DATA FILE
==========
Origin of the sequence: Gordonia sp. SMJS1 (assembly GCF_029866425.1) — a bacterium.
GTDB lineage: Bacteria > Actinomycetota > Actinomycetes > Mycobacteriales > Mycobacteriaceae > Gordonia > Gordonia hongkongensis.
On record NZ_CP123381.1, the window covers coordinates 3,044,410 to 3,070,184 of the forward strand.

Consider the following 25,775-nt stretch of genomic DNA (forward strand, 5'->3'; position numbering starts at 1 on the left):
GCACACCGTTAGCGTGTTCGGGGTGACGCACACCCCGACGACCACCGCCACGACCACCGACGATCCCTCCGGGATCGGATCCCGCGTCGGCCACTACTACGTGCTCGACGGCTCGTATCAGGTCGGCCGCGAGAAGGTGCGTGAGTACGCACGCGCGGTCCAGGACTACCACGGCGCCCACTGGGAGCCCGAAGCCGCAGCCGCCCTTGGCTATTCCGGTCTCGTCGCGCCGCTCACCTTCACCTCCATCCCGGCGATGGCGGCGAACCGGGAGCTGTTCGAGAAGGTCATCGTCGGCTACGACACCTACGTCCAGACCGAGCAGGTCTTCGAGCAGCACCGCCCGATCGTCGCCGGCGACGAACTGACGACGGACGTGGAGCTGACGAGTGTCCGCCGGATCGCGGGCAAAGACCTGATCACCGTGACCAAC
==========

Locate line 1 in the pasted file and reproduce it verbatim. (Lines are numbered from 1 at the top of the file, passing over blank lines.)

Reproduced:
Origin of the sequence: Gordonia sp. SMJS1 (assembly GCF_029866425.1) — a bacterium.